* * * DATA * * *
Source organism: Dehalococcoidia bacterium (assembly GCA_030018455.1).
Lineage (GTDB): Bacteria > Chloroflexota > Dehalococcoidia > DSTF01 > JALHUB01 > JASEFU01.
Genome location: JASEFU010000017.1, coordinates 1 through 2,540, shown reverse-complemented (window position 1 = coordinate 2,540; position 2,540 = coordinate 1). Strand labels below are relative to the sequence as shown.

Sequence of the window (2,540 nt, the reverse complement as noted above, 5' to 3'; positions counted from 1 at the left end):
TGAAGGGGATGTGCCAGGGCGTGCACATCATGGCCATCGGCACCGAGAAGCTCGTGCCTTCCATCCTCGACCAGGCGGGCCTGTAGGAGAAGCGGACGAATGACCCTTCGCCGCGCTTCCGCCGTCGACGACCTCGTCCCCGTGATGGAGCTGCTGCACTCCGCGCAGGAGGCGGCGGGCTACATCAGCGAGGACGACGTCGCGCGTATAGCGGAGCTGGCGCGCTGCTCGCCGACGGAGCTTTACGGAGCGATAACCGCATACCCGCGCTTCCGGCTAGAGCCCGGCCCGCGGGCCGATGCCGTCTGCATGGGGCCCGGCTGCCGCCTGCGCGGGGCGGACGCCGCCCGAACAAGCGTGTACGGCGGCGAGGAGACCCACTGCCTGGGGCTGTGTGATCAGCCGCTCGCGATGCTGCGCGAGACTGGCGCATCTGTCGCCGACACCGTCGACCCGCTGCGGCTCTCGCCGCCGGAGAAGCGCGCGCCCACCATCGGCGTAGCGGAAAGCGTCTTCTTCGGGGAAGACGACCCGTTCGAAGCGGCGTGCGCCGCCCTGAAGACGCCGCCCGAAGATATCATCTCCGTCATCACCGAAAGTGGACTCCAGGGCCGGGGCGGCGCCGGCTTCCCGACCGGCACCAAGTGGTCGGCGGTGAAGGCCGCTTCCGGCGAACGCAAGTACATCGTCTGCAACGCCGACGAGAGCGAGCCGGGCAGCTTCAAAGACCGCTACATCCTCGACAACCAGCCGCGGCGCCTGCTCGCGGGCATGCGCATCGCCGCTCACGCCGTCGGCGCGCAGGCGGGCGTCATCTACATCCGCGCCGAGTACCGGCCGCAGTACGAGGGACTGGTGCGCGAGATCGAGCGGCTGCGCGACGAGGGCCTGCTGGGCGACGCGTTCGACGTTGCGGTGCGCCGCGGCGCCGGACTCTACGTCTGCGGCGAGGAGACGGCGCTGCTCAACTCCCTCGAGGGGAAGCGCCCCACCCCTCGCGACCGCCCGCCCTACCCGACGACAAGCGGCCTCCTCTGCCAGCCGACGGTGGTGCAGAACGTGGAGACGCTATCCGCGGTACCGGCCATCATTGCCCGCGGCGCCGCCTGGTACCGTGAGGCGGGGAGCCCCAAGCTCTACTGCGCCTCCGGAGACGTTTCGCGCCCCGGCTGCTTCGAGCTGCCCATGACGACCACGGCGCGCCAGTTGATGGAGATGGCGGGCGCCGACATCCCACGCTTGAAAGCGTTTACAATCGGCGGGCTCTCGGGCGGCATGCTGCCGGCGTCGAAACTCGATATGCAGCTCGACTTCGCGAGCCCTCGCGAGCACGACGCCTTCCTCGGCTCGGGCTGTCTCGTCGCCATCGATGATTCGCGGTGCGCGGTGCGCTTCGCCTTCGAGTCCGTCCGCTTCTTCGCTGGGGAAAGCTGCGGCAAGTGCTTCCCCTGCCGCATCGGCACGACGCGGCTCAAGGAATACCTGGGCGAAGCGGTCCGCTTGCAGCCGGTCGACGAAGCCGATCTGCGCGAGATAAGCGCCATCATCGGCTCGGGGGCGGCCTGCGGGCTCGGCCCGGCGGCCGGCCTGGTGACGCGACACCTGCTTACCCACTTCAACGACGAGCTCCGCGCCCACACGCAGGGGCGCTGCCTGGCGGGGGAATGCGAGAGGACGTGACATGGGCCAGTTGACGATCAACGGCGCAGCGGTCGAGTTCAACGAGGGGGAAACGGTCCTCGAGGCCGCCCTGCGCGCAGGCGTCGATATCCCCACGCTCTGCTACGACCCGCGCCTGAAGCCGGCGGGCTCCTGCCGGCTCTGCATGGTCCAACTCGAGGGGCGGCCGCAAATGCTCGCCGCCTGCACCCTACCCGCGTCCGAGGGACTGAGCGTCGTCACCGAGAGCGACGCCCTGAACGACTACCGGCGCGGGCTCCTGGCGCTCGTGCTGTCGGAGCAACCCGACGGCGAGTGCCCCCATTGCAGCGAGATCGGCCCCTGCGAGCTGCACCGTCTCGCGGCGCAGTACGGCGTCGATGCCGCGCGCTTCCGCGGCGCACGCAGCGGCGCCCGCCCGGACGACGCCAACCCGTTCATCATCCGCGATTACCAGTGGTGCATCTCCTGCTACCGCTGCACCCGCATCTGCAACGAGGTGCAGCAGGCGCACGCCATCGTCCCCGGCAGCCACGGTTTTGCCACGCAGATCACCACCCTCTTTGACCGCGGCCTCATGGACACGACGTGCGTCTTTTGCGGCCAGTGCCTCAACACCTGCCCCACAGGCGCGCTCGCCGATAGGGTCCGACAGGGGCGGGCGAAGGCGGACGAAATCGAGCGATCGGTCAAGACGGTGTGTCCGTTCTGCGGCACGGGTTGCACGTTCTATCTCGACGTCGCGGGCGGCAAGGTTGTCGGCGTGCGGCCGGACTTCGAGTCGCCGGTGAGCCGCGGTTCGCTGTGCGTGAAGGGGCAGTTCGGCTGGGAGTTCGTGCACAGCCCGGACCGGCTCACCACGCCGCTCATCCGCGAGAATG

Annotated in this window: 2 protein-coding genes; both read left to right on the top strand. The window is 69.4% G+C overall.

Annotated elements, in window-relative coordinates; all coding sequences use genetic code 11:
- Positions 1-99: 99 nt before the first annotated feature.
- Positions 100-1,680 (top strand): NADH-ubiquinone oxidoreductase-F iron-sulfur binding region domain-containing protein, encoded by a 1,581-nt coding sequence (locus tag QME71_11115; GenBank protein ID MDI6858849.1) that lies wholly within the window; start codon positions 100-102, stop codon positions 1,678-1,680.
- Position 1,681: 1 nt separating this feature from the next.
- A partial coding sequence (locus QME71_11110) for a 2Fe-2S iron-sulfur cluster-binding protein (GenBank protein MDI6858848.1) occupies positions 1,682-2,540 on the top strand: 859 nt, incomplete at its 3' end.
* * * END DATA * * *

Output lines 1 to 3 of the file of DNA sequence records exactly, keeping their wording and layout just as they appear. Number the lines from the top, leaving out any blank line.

Source organism: Dehalococcoidia bacterium (assembly GCA_030018455.1).
Lineage (GTDB): Bacteria > Chloroflexota > Dehalococcoidia > DSTF01 > JALHUB01 > JASEFU01.
Genome location: JASEFU010000017.1, coordinates 1 through 2,540, shown reverse-complemented (window position 1 = coordinate 2,540; position 2,540 = coordinate 1). Strand labels below are relative to the sequence as shown.